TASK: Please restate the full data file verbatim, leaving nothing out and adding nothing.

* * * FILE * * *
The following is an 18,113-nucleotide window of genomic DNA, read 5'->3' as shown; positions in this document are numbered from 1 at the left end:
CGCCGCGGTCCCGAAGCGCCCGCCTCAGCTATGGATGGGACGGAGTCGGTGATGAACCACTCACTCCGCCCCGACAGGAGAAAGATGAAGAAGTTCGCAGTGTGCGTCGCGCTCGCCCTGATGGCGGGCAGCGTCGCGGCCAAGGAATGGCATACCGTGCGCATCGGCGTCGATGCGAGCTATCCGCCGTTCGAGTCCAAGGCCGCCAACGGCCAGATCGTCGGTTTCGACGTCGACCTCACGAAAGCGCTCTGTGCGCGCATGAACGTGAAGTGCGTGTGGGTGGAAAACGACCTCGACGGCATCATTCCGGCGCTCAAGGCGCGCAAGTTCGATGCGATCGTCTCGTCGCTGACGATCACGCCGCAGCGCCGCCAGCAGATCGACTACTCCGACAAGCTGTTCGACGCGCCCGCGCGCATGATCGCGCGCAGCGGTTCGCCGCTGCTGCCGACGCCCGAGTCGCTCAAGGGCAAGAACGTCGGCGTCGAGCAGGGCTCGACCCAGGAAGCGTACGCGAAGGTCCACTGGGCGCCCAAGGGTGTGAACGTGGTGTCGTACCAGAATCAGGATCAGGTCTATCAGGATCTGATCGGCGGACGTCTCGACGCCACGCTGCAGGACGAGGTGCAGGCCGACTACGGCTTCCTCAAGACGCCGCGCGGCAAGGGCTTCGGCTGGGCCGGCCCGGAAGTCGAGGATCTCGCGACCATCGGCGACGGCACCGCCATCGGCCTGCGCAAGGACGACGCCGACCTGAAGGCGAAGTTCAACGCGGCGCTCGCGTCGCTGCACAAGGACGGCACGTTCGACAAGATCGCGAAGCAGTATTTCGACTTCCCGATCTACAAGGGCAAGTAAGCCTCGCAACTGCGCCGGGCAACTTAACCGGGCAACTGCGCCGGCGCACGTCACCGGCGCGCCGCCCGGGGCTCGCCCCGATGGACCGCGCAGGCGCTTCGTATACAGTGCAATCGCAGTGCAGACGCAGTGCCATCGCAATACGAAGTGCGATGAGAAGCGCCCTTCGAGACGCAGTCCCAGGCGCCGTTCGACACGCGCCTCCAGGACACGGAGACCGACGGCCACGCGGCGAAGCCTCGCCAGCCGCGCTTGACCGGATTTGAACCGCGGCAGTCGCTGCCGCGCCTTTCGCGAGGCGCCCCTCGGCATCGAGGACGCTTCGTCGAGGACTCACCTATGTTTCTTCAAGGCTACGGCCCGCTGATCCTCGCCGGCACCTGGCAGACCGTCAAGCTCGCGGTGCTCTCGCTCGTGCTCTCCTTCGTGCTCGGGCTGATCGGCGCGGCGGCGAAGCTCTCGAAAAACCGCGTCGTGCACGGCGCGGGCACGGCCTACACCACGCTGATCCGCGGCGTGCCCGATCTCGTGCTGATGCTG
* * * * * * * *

The following is an 18,113-nucleotide window of genomic DNA, read 5'->3' as shown; positions in this document are numbered from 1 at the left end:
CGCCGCGGTCCCGAAGCGCCCGCCTCAGCTATGGATGGGACGGAGTCGGTGATGAACCACTCACTCCGCCCCGACAGGAGAAAGATGAAGAAGTTCGCAGTGTGCGTCGCGCTCGCCCTGATGGCGGGCAGCGTCGCGGCCAAGGAATGGCATACCGTGCGCATCGGCGTCGATGCGAGCTATCCGCCGTTCGAGTCCAAGGCCGCCAACGGCCAGATCGTCGGTTTCGACGTCGACCTCACGAAAGCGCTCTGTGCGCGCATGAACGTGAAGTGCGTGTGGGTGGAAAACGACCTCGACGGCATCATTCCGGCGCTCAAGGCGCGCAAGTTCGATGCGATCGTCTCGTCGCTGACGATCACGCCGCAGCGCCGCCAGCAGATCGACTACTCCGACAAGCTGTTCGACGCGCCCGCGCGCATGATCGCGCGCAGCGGTTCGCCGCTGCTGCCGACGCCCGAGTCGCTCAAGGGCAAGAACGTCGGCGTCGAGCAGGGCTCGACCCAGGAAGCGTACGCGAAGGTCCACTGGGCGCCCAAGGGTGTGAACGTGGTGTCGTACCAGAATCAGGATCAGGTCTATCAGGATCTGATCGGCGGACGTCTCGACGCCACGCTGCAGGACGAGGTGCAGGCCGACTACGGCTTCCTCAAGACGCCGCGCGGCAAGGGCTTCGGCTGGGCCGGCCCGGAAGTCGAGGATCTCGCGACCATCGGCGACGGCACCGCCATCGGCCTGCGCAAGGACGACGCCGACCTGAAGGCGAAGTTCAACGCGGCGCTCGCGTCGCTGCACAAGGACGGCACGTTCGACAAGATCGCGAAGCAGTATTTCGACTTCCCGATCTACAAGGGCAAGTAAGCCTCGCAACTGCGCCGGGCAACTTAACCGGGCAACTGCGCCGGCGCACGTCACCGGCGCGCCGCCCGGGGCTCGCCCCGATGGACCGCGCAGGCGCTTCGTATACAGTGCAATCGCAGTGCAGACGCAGTGCCATCGCAATACGAAGTGCGATGAGAAGCGCCCTTCGAGACGCAGTCCCAGGCGCCGTTCGACACGCGCCTCCAGGACACGGAGACCGACGGCCACGCGGCGAAGCCTCGCCAGCCGCGCTTGACCGGATTTGAACCGCGGCAGTCGCTGCCGCGCCTTTCGCGAGGCGCCCCTCGGCATCGAGGACGCTTCGTCGAGGACTCACCTATGTTTCTTCAAGGCTACGGCCCGCTGATCCTCGCCGGCACCTGGCAGACCGTCAAGCTCGCGGTGCTCTCGCTCGTGCTCTCCTTCGTGCTCGGGCTGATCGGCGCGGCGGCGAAGCTCTCGAAAAACCGCGTCGTGCACGGCGCGGGCACGGCCTACACCACGCTGATCCGCGGCGTGCCCGATCTCGTGCTGATGCTG